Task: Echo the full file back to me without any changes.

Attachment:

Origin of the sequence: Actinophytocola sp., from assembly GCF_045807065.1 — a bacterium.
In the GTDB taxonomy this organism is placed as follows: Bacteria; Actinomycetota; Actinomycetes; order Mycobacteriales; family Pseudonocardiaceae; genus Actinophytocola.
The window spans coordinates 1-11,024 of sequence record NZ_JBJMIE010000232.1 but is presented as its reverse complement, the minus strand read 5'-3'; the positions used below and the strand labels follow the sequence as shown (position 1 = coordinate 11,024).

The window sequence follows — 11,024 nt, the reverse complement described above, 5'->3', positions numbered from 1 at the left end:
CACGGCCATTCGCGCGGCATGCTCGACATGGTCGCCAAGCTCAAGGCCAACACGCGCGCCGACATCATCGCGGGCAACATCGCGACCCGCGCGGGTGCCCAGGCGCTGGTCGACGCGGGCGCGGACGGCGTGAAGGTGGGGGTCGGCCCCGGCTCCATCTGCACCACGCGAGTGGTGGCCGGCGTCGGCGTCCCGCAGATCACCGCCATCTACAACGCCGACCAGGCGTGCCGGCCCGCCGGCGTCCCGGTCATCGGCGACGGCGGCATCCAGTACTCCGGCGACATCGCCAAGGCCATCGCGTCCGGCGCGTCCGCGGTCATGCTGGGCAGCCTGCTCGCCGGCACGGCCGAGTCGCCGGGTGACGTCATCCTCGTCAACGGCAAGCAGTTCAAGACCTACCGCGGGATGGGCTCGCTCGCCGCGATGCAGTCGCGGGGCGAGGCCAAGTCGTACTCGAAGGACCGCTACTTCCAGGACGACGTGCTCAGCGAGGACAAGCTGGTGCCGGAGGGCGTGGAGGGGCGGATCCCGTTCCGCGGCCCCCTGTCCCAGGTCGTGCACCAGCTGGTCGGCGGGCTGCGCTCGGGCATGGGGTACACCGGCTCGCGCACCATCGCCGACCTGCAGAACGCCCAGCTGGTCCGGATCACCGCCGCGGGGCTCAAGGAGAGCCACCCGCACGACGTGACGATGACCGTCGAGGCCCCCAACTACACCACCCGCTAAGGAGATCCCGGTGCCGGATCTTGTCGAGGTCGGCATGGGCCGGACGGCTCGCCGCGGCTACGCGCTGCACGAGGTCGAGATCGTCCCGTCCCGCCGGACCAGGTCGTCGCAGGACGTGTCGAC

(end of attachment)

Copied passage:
Origin of the sequence: Actinophytocola sp., from assembly GCF_045807065.1 — a bacterium.
In the GTDB taxonomy this organism is placed as follows: Bacteria; Actinomycetota; Actinomycetes; order Mycobacteriales; family Pseudonocardiaceae; genus Actinophytocola.
The window spans coordinates 1-11,024 of sequence record NZ_JBJMIE010000232.1 but is presented as its reverse complement, the minus strand read 5'-3'; the positions used below and the strand labels follow the sequence as shown (position 1 = coordinate 11,024).

The window sequence follows — 11,024 nt, the reverse complement described above, 5'->3', positions numbered from 1 at the left end:
CACGGCCATTCGCGCGGCATGCTCGACATGGTCGCCAAGCTCAAGGCCAACACGCGCGCCGACATCATCGCGGGCAACATCGCGACCCGCGCGGGTGCCCAGGCGCTGGTCGACGCGGGCGCGGACGGCGTGAAGGTGGGGGTCGGCCCCGGCTCCATCTGCACCACGCGAGTGGTGGCCGGCGTCGGCGTCCCGCAGATCACCGCCATCTACAACGCCGACCAGGCGTGCCGGCCCGCCGGCGTCCCGGTCATCGGCGACGGCGGCATCCAGTACTCCGGCGACATCGCCAAGGCCATCGCGTCCGGCGCGTCCGCGGTCATGCTGGGCAGCCTGCTCGCCGGCACGGCCGAGTCGCCGGGTGACGTCATCCTCGTCAACGGCAAGCAGTTCAAGACCTACCGCGGGATGGGCTCGCTCGCCGCGATGCAGTCGCGGGGCGAGGCCAAGTCGTACTCGAAGGACCGCTACTTCCAGGACGACGTGCTCAGCGAGGACAAGCTGGTGCCGGAGGGCGTGGAGGGGCGGATCCCGTTCCGCGGCCCCCTGTCCCAGGTCGTGCACCAGCTGGTCGGCGGGCTGCGCTCGGGCATGGGGTACACCGGCTCGCGCACCATCGCCGACCTGCAGAACGCCCAGCTGGTCCGGATCACCGCCGCGGGGCTCAAGGAGAGCCACCCGCACGACGTGACGATGACCGTCGAGGCCCCCAACTACACCACCCGCTAAGGAGATCCCGGTGCCGGATCTTGTCGAGGTCGGCATGGGCCGGACGGCTCGCCGCGGCTACGCGCTGCACGAGGTCGAGATCGTCCCGTCCCGCCGGACCAGGTCGTCGCAGGACGTGTCGAC